Last spring, Canon impressed us with its stylish high-end shooter, the 6-megapixel PowerShot SD700 IS
. It had a great lens and produced great images, all in an attractive, pocketable, metal body. With the follow-up Canon PowerShot SD800 IS, the company improves upon its previous design by squeezing in a wider lens and a higher resolution sensor.
The 7-megapixel camera's tiny body is shiny, curvy, and very attractive. But it may be just a bit too stylish for its own good. For instance, the power button is a tiny, illuminated half-oval built flush into the top panel; without actually pressing it, you might easily mistake it for an indicator light or a design flaw.
The Canon PowerShot SD800's mode dial curves slightly outward, flowing into the design of the camera, making a comfortable resting spot for your thumb. But it feels slightly slippery when switching camera modes.
Beyond those quirks, though, the SD800 IS is a standard, straightforwardly designed Canon shooter, with a four-way navigation switch, additional buttons, and the shutter-release/zoom-rocker mechanism we've grown used to. The small, all-metal body weighs slightly more than six ounces, and at an inch thick, is just the right size for most pockets. Though small, the camera still has enough room on its body to hold both a 2.5-inch LCD and an optical viewfinder, a rare and welcome feature on an ultracompact.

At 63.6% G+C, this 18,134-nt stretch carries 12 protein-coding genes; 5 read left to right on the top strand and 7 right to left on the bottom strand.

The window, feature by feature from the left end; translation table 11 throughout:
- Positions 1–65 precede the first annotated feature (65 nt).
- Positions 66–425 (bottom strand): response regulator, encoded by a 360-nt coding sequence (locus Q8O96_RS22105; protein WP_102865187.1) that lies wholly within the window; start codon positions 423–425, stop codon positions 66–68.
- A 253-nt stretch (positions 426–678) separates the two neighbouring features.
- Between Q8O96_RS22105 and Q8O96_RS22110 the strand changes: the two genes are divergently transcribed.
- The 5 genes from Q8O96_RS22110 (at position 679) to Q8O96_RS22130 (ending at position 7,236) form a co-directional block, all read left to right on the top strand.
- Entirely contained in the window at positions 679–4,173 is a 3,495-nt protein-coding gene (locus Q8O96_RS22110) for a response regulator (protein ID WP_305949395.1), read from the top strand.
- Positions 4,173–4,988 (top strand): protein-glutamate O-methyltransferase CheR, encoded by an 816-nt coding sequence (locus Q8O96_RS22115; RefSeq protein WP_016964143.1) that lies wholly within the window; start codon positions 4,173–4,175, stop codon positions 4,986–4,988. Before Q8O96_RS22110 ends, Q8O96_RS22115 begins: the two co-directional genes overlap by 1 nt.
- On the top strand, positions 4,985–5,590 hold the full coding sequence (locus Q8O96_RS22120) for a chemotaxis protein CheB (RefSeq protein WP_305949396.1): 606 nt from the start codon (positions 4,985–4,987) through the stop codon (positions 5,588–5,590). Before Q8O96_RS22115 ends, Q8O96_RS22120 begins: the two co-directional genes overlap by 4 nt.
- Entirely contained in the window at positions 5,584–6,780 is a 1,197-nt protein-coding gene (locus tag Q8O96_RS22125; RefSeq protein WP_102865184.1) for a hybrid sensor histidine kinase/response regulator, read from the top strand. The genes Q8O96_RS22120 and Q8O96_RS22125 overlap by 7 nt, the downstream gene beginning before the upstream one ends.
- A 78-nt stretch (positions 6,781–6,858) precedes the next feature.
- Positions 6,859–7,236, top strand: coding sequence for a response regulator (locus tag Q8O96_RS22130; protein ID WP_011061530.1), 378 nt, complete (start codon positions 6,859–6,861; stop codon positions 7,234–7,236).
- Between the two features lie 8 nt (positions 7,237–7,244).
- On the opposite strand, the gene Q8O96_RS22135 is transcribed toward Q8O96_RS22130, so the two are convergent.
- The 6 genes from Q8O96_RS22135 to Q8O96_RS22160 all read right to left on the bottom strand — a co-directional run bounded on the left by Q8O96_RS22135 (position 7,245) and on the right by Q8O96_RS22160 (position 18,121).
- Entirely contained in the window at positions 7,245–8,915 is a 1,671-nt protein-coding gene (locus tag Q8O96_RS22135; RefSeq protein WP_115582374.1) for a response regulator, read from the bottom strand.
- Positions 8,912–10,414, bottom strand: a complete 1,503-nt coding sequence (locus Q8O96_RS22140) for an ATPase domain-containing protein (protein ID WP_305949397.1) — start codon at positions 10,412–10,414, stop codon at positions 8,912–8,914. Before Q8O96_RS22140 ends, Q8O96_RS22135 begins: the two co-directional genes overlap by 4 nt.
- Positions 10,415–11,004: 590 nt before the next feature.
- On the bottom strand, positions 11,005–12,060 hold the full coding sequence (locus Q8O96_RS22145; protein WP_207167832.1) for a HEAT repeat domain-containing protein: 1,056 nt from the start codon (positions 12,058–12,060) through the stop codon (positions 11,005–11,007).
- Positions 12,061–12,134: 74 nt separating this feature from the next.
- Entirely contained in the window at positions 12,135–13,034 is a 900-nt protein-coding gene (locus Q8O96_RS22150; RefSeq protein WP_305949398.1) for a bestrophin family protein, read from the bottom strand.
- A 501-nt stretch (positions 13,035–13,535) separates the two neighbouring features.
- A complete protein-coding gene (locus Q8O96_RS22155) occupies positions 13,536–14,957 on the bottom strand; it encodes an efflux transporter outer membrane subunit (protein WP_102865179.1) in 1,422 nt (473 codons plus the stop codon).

The SD800's most prominent feature is its image-stabilized, f/2.8-to-f/5.8, 28mm-to-105mm-equivalent lens. The 3.8X zoom range offers the flexibility of wide-angle focal lengths, while still providing a bit more zoom power than the average 3X point-and-shoot lens. Though the SD700 IS had a 4X zoom lens, the SD800's 28mm-equivalent wide shot more than makes up for the slightly smaller telephoto factor.